Trying to join Masters champion Mike Weir as the only Canadians to win one of golf’s four majors, Conners produced a stellar effort on a seaside layout lashed by gusty winds, mixing six birdies with a single bogey for a five-under 67.
A pack of six golfers are backed up two behind the 29-year-old, including four-time major winner Koepka, 2011 PGA champion Bradley, Norway’s world number 11 Viktor Hovland, Australia’s Cam Davis, Britain’s Sam Horsfield and Aaron Wise, all on three-under 69.
One shot further back at two-under is another large group that includes defending champion Collin Morikawa and Phil Mickelson, who for one day at least looked more like the golfer who has won five majors than the one without a top 20 finish this season.
With a single PGA Tour title and having missed the cut in five of nine previous majors, Conners was not rated among the hot favorites, but with seven top 10s this season has been one of the more consistent performers.
That calm confidence was evident on a wild day as the Canadian quietly went about his business walking off the course hoping his beloved Toronto Maple Leafs could get off to the same start he did when they face archrival Montreal Canadiens on Thursday in the opening round of the NHL playoffs.
“Go Leafs,” laughed Conners. “I had a great round today but I’m excited to watch the game. Hopefully they get off to a good start.
“I was fortunate to have a good day. Made it as least stressful as possible on myself.”
Playing the more difficult back nine first, Koepka got his day off to a stumbling start with a double bogey but quickly gathered himself with birdies on two of the next three holes.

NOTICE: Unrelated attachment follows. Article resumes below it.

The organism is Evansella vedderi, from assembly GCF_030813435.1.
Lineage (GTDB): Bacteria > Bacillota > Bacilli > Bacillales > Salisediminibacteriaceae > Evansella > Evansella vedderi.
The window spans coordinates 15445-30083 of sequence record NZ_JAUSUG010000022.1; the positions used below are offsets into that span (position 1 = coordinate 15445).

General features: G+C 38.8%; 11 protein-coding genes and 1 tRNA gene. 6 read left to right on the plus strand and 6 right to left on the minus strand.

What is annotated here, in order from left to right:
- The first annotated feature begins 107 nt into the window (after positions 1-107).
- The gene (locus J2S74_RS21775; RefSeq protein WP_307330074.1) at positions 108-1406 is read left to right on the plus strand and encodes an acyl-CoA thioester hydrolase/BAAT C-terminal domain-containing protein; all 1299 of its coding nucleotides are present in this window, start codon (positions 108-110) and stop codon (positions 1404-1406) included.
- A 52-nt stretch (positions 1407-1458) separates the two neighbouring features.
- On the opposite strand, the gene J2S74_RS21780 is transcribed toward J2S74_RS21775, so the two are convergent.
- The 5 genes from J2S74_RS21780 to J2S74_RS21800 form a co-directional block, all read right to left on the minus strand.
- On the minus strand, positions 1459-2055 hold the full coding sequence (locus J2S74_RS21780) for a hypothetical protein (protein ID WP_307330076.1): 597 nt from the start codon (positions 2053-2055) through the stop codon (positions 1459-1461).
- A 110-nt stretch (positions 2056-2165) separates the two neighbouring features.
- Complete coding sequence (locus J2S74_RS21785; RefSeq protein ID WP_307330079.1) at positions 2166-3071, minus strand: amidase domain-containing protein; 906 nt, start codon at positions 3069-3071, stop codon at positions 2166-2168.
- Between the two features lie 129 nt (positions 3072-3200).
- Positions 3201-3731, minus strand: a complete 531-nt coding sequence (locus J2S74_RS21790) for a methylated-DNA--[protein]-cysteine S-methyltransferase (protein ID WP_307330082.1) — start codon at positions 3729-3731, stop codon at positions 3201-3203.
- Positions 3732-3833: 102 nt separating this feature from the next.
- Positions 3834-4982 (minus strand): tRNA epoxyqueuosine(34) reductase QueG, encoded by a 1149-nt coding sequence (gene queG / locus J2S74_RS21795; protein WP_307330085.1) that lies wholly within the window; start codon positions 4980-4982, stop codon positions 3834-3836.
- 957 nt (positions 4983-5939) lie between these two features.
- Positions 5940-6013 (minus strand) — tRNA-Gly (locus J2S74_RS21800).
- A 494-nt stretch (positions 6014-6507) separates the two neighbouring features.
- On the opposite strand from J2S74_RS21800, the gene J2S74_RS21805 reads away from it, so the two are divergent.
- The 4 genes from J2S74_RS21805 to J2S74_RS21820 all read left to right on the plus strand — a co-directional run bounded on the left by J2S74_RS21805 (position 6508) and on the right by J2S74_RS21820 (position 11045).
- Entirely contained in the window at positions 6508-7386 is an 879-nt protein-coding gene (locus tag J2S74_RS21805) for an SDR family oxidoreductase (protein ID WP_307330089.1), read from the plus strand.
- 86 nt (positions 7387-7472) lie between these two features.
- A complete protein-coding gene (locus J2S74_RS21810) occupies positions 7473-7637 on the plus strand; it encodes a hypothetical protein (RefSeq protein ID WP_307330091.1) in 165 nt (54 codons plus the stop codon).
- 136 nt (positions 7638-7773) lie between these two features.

“It wasn’t ideal, the start,” said Koepka, winner of back-to-back PGA Championships in 2018-19. “It was nice to get it back to even before I turned back into the wind.
“At the same time, you can’t do that stuff if you want to win. You’ve just got to be more focused.”
Potentially the longest course in major championship history at 7,876 yards, the seaside monster layout was shortened to 7,660 yards but nonetheless presented a challenge to the world’s top golfers.
World number one Dustin Johnson could not get in gear the entire day, wrapping up his round with his second double bogey of the day at 18 for a four-over 76.
World number two Justin Thomas and Northern Irishman Rory McIlroy, winner the last time the PGA Championship was played at Kiawah Island in 2012, could not do much better, returning three-over 75s.
Jordan Spieth, needing a PGA Championship to complete the career grand slam, launched his latest bid with a one-over 73 as did Masters champion Hideki Matsuyama of Japan.
Big-hitting U.S. Open champion Bryson DeChambeau had looked ready to muscle his way to a good day with a par-birdie-birdie start but faded with four consecutive bogeys before grinding to an even par 72.
“The wind just kicked my butt,” said DeChambeau. It’s heat, hot. Just grinding out there, it takes a lot out of you.
“It’s all just a really difficult thing that you’ve got to control out there. It’s a lot of work.”
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